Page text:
So you’ve brought one bundle of joy into the world and are trying to bring in another. If you’re the planning type, you’ll want to research as thoroughly as can before having baby number two, to get your fam ready for the happy changes coming your way, along with the more concerning ones. So what are the most common complications of second pregnancies? Plenty will tell you that your experience won’t be identical this time around, and doctors will be sure to let you know which complications are more likely to occur while you’re carrying your second kid.
“If you had any complications during your first pregnancy,” the Mayo Clinic advises, “such as premature birth, high blood pressure, preeclampsia, gestational diabetes, fetal growth restriction, or postpartum depression, you might be at increased risk of the same problem in your second pregnancy or later pregnancies.” Though it’s by no means guaranteed that a first pregnancy complication will manifest itself again in your second, it is just a little more likely this time around. But don’t let this info upset you too much, just think of it as a precautionary measure; Knowing what to look out for can help mothers and doctors work to reduce future risk, together.
Something else to think about? Your risk of placental abruption and postpartum hemorrhage (PPH) rises after each pregnancy. That’s not to say these conditions are extremely likely to occur in a second pregnancy, as they typically arise after multiple pregnancies but, hey, the more you know, right? PPH can be life-threatening if untreated, and placental abruption causes complications, too. Thus, you’ll want to be on the look out for PPH and placental abruption symptoms, and tell you’re doctor if you’re experiencing any of them.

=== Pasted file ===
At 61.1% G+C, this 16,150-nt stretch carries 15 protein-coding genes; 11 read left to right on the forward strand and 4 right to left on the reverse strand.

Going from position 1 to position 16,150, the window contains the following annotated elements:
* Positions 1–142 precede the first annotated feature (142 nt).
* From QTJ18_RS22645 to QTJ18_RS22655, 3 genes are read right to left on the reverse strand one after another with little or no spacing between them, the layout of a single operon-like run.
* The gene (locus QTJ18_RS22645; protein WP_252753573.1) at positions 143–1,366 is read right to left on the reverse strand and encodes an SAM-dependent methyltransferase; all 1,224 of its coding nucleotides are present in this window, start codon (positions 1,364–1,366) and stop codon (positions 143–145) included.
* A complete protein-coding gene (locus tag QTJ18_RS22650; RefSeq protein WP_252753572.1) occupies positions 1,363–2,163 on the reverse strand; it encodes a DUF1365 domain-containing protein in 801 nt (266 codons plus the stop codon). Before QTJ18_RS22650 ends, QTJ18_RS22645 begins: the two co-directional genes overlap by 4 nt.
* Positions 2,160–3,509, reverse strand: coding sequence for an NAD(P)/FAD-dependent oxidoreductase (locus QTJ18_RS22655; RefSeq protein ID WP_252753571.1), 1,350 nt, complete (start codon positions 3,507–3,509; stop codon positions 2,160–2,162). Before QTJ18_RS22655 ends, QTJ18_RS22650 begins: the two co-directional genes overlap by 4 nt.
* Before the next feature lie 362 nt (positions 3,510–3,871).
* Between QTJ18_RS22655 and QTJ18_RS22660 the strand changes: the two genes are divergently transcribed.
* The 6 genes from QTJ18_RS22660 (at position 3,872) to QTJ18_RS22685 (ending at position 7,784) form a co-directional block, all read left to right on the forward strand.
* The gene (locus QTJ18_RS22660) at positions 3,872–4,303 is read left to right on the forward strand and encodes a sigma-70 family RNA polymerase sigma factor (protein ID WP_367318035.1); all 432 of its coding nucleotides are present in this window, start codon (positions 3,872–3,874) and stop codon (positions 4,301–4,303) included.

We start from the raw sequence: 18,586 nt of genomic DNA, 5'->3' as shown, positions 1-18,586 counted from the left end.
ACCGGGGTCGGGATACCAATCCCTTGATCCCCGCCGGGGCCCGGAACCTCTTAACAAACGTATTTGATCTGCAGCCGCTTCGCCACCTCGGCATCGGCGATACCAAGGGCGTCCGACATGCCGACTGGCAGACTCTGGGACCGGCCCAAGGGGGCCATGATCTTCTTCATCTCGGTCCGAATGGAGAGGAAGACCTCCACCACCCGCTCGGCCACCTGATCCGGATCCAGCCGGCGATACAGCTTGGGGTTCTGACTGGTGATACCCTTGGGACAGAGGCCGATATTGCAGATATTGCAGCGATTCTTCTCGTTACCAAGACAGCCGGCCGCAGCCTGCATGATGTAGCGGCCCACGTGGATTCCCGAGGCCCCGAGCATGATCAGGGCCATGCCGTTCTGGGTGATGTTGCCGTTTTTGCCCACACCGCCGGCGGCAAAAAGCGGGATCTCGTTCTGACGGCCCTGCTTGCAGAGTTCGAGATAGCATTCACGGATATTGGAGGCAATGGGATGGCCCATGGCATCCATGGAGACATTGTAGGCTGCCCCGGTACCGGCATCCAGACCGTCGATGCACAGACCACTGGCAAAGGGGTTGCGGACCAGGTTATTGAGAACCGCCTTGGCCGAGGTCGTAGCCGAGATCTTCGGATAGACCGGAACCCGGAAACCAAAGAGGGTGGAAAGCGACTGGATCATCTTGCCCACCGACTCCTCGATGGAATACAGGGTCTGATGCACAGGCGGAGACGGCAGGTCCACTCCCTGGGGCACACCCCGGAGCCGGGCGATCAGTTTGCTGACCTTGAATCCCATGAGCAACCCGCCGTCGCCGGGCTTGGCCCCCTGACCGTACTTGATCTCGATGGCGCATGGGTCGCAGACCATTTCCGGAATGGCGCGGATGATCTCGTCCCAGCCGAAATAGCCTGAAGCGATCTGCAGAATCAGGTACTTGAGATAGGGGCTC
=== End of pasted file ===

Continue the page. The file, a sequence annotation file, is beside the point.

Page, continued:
OK, enough bad news. Thankfully, there are a few pregnancy issues that lessen in likelihood with baby number two. You’ll be so happy to hear that labor and delivery are typically shorter in a second pregnancy, which we can all agree is a positive difference. Also, “you’ll probably breathe more easily and eat more comfortably than in your first pregnancy,” notes Parents magazine, seeing as you’ll carry your baby a bit lower than you did the first time. But, of course, there’s a catch to this one: In exchange for easier breathing and eating, you’ll likely have to urinate a lot more. I guess we’ll just call it all even, then.
A second pregnancy is an exciting experience that should incite joy rather than anxiety. Though your second pregnancy might not be an exact copy of your first, some commonalities do emerge and it’s best to be aware of them. Reviewing potential risks and conditions is just a way to keep your baby healthy, and keep the conversation going in the right direction with your doctor.
Culled from https://www.romper.com/